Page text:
Most of our cities saw a dramatic rise in crime last year that appears unabated this year. Is the “defund the police” movement to blame? After all, some of the cities with the worst spikes have adopted that philosophy and made cuts to their police departments. The answer is more complicated than that, but that doesn’t let ridiculousness of defunding the police off the hook entirely.

At its core, the idea of defunding the police was aimed at either punishing the police—all of the police—for what happened to George Floyd, or abolishing the police completely. The former is emotionally driven and found mostly in already anti-cop circles, but the latter is anarchist in nature. If either of their visions are ever brought to fruition, the result on crime rates would be both immediate and apocalyptic. Fortunately, neither have been fully implemented, and even where defunding has occurred it has often been more of a shell game than actual substantive cuts. In other cases, moves to reverse the mistake are already in progress.

The very best mechanism for improving policing is and always has been through training. Not the kind of training that tells recruits that they’re racists (implicitly) and “teaches” them how not to be. Instead, we should focus on communications, de-escalation, fitness, prioritization of the sanctity of life, constitutional policing, ethics, and, yes, use of force.

It is important to understand that a fit and skilled police officer has more options when it comes to force and is likely to perceive a threat differently than an unskilled, out-of-shape officer. The latter will justifiably escalate their force response to a threat. Society has a vested interest in having fit, competent, and confident officers, because their force decisions are almost always better.

Defunding the police forces departments to cut everywhere—including training. That means less capable officers will be patrolling our streets and it increases the likelihood of a bad use-of-force decision. The resulting viral videos will set more cities on fire. Defunding will have a tragic downstream affect on police and community interactions and will guarantee more, not fewer incidents like the ones that have caused protests and riots. This seems to be the exact opposite of what those in favor of defunding claim to want.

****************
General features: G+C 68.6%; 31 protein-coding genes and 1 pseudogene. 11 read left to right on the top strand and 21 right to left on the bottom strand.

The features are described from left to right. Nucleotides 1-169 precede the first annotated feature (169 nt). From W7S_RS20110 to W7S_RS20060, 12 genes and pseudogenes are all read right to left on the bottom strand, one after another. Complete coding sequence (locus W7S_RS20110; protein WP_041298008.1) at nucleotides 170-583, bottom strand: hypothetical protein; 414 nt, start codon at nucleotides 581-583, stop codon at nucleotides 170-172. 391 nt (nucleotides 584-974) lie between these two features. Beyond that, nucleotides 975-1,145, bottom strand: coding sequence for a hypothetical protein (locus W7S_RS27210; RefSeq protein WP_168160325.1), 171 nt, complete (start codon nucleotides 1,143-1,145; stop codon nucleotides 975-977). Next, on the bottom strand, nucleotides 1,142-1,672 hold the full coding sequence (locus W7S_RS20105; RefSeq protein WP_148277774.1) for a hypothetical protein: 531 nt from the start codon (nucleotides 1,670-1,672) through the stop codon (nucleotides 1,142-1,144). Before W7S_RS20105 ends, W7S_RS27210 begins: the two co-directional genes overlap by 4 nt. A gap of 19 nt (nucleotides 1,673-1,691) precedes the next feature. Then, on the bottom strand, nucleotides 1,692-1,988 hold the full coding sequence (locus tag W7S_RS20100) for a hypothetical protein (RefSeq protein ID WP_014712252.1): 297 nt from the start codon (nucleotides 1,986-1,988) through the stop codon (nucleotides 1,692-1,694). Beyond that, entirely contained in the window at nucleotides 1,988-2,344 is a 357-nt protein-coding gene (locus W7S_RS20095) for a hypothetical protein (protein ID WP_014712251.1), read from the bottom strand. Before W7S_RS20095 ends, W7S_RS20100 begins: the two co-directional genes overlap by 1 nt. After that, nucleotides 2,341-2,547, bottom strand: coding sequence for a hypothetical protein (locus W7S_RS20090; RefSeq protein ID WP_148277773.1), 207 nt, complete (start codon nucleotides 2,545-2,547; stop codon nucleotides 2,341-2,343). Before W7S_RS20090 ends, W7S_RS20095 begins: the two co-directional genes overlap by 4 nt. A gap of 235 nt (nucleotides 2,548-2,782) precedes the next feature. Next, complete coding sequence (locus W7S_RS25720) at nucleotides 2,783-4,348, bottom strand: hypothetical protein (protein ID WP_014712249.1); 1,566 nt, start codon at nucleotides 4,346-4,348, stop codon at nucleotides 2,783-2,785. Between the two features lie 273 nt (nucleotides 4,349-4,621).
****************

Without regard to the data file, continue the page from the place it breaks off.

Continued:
But that result is in the future and its effect on crime rates is less clear. What then should we consider in the current crime crisis? I believe we can look to the anti-police environment created by a combination of false narratives fueled by an agenda-driven media and politicians who engage in anti-police rhetoric, for starters. When a police officer feels that anything they do will be wrong, or at least painted that way in the media, and that the governing unit he or she works for will use them as a political pawn, there is no incentive to engage in proactive policing.

Police officers are not paid by commission. They make the same amount of money whether they make 10 arrests in a day or none at. Same goes for writing traffic tickets. What would motivate them to engage in anything confrontational when they can instead simply respond to calls they receive?

Proactive policing is done because officers are passionate about protecting their communities, and they actively seek out criminal activity. How much of that is going to happen in the environment we find ourselves in now? The answer is obvious, and crime rates reflect that. When there is little-to-no law enforcement pressure on criminals and gangs, they do what they do.

Defunding the police is a dangerously bad idea, but as with our teachers abandoning the classrooms, it might take some time to realize just how bad the consequences are. The immediate danger can be found in the thinking behind the defunding movement. Anti-police rhetoric and actions, false narratives, and the resulting de-policing of our cities will have a more immediate negative impact on crime, it likely already has.